Arabica coffee futures traded around $1.25 per lb in the last week of January, not far from a 4-month high of $1.317 per lb touched early this month, amid persistent concerns over supply from the biggest producer Brazil. Output in Brazil is set to decline sharply amid hot and dry weather and as arabica trees enter the lower-yielding half of a biennial cycle. Meanwhile, new fresh lockdowns and other restrictive measures around the world to fight COVID-19 pandemic meant that the demand from coffee shops and other foodservice operations was still at very low levels.
Arabica coffee it is the world benchmark for coffee futures contracts that trade on the Inter Continental Exchange (ICE). Arabica accounts for 75 percent of the world’s production and is mostly cultivated in Brazil (40% of the world’s total supply) and Colombia. Robusta account for the remaining 25% and is mostly produced in Vietnam (15% of global supply) and Indonesia. Other major exporters include: Peru, India, Uganda, Ethiopia, Mexico and Cote Ivoire. Robusta is the coffee bean that is popular in Europe and espresso coffees while Arabica beans are popular in the United States.
The chart that shows the ten year price fluctuation indicates that the highest price was recorded on April 1, 2011 when the half a pound Arabica was traded at $2.93. The lowest closing price for the decade was April 1, 2019 at $0.90.
Arabica Closes At a two week low on forecasts for rain in Brazil and weakness in the Brazilian Real.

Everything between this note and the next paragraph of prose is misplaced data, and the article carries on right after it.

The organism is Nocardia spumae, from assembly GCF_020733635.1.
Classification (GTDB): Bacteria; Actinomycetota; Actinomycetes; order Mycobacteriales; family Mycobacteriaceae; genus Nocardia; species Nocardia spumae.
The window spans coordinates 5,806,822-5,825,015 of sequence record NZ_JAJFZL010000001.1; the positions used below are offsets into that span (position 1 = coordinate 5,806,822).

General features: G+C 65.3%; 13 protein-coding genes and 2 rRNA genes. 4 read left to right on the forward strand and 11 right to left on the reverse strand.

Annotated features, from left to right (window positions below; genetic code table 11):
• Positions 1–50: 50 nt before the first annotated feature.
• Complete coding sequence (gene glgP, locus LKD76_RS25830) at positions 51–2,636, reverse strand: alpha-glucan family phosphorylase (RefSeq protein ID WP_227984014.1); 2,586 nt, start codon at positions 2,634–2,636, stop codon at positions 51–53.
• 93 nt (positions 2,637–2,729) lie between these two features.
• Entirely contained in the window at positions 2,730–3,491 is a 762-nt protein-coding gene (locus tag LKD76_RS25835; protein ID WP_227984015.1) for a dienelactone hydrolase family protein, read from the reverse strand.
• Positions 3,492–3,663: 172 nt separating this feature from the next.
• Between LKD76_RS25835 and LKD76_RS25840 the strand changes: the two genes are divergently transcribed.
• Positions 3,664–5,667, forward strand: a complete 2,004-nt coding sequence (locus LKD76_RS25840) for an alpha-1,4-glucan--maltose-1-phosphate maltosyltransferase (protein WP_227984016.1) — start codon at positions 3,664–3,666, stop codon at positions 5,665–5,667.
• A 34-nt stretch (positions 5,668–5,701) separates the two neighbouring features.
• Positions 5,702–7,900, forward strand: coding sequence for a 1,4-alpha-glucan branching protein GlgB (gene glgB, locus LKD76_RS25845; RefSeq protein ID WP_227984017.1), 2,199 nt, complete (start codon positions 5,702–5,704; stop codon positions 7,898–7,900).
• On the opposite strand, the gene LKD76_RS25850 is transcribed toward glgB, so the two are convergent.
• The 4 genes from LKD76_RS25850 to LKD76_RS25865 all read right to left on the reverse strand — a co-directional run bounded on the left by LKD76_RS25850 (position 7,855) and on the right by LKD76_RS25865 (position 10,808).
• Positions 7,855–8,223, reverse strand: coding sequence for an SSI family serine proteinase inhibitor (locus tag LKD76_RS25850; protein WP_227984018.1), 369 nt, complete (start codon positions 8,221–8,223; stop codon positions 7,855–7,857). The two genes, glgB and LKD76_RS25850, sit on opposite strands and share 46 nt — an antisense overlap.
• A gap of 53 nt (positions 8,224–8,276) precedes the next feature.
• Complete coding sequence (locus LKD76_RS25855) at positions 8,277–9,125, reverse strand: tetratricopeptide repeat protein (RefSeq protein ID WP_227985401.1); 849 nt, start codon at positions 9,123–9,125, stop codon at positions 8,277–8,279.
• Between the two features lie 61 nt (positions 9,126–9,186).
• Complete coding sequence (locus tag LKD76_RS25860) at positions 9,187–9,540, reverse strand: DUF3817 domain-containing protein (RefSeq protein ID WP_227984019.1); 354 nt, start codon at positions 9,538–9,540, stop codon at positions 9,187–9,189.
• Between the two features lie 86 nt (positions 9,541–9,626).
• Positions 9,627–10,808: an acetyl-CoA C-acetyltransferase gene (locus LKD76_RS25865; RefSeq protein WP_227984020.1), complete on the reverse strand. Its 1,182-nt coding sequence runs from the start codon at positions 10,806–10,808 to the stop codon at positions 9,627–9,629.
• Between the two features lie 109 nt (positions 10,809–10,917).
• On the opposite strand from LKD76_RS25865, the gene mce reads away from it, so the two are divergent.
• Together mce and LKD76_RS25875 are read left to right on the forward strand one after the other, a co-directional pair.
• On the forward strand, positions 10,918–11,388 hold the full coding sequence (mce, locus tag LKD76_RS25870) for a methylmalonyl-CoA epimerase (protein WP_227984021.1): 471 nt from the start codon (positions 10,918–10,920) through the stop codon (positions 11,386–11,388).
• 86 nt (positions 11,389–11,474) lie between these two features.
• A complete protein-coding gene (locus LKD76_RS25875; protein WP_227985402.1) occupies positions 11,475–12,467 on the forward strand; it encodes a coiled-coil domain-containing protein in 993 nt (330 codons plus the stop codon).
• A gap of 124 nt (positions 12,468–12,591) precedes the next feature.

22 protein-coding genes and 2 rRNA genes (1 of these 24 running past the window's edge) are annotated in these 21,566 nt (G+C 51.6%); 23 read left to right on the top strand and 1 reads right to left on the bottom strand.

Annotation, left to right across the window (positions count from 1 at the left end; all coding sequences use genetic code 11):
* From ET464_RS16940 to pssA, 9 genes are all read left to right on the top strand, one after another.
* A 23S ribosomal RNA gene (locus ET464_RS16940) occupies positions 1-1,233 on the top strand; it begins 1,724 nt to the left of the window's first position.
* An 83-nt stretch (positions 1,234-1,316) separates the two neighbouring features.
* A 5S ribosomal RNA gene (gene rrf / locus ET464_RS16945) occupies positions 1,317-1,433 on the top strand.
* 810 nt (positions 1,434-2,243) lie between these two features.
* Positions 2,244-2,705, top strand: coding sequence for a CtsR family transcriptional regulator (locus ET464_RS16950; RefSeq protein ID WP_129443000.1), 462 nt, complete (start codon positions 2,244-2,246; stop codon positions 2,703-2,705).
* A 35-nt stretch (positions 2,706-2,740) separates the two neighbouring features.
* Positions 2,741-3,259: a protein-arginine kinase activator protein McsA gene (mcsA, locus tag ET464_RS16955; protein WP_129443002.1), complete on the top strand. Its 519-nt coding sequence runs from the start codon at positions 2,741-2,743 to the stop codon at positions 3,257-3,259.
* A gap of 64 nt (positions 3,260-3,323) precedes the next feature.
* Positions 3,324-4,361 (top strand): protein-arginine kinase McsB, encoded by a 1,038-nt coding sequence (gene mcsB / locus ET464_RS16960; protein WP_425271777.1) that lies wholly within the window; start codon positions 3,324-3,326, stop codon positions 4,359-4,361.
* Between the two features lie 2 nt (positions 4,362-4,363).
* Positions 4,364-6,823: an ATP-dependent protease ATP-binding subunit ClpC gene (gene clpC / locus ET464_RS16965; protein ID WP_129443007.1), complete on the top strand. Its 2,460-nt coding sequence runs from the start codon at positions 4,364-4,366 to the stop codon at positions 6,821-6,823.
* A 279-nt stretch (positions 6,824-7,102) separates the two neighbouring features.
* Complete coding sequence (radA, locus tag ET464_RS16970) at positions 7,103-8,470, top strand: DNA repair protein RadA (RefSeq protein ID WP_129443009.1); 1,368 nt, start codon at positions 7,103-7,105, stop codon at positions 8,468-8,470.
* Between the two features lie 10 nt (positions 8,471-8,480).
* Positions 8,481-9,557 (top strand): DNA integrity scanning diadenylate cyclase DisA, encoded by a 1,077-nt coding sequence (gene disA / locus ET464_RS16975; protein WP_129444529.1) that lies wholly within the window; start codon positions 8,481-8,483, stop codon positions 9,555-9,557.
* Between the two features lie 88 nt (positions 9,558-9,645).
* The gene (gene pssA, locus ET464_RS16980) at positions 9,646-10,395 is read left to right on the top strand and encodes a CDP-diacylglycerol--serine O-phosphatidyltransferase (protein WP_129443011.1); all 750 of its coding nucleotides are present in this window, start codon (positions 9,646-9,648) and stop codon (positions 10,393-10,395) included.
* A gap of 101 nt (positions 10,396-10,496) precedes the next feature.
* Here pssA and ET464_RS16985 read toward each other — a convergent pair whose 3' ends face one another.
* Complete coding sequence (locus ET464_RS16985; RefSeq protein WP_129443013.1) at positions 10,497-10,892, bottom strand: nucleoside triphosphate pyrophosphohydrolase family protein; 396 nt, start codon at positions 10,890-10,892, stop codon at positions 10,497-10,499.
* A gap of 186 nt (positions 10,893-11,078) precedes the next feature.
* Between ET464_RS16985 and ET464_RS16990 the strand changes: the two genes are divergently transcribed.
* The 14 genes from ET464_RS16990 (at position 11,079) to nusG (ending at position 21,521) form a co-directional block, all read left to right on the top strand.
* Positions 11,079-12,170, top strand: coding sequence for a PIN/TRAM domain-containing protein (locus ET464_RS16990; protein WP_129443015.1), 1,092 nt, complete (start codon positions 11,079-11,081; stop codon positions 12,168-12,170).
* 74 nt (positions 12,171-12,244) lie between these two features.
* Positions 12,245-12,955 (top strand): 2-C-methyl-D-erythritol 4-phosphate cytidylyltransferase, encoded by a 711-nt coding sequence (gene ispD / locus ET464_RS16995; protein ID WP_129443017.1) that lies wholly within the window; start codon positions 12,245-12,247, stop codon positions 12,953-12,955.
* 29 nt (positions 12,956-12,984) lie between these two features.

Coffee prices on Friday settled mixed with Arabica falling to a 2-week low. The outlook for rain in Brazil, along with weakness in the Brazilian real against the dollar, weighed on Arabica prices on Friday. Heavy rain is forecast over the coming week for Minas Gerais, Brazil's largest Arabica coffee-growing region, which should benefit Brazil's coffee crops in short term and is negative for prices. Also, the Brazilian real fell to a 2-1/2 week low Friday against the dollar, which encourages export selling from Brazil's coffee producers.
Robusta rose slightly on Friday and garnered support on reduced Vietnam coffee supplies after the Vietnam General Statistics Office late Thursday reported Vietnam Jan coffee exports dropped -17.6% y/y to 120,000 MT.
A rebound in ICE coffee inventories is bearish for coffee prices. ICE coffee inventories have been trending higher over the past 3 months. ICE Arabica coffee inventories on Thursday rose to a 6-1/2 month high of 1.619 mln bags, recovering further from the 20-3/4 year low of 1.096 mln bags posted on October 5. Also, ICE-monitored Robusta coffee inventories climbed to a 9-1/2 month high Wednesday, rebounding from the 2-year low of 10,808 lots posted on October 14.
Coffee prices are consolidating below their highs from January 15 when Arabica posted a 4-1/2 month high and Robusta posted a 3-week high. Coffee has support after Conab, Brazil's national agricultural statistics agency, forecast last Thursday that Brazil’s 2021 Arabica coffee production will slump -35.7% y/y to a 12-year low of 31.35 mln bags. Conab said coffee output would fall as Brazil's coffee trees are in the lower-yielding half of a biennial cycle and that the long term insufficient rain in key stages of crop development is exacerbating the decline in yields.
Robusta coffee has support from last Tuesday's projection from the Vietnam National Coffee Association that Vietnam coffee production will drop -10% to -15% this year due to natural disasters and lower investment resulting from low prices. Vietnam is the world's biggest producer of Robusta coffee.
Robusta prices have a negative carry-over from Conab's forecast last Thursday that Brazil's 2021 Robusta coffee production will increase as much as 16% y/y to 16.6 million bags.
A bearish factor for coffee was last Tuesday's projection from Brazil's coffee cooperative Cooxupe that it expects Brazil's 2021 Arabica exports to jump +20% y/y to a record 6 mln bags.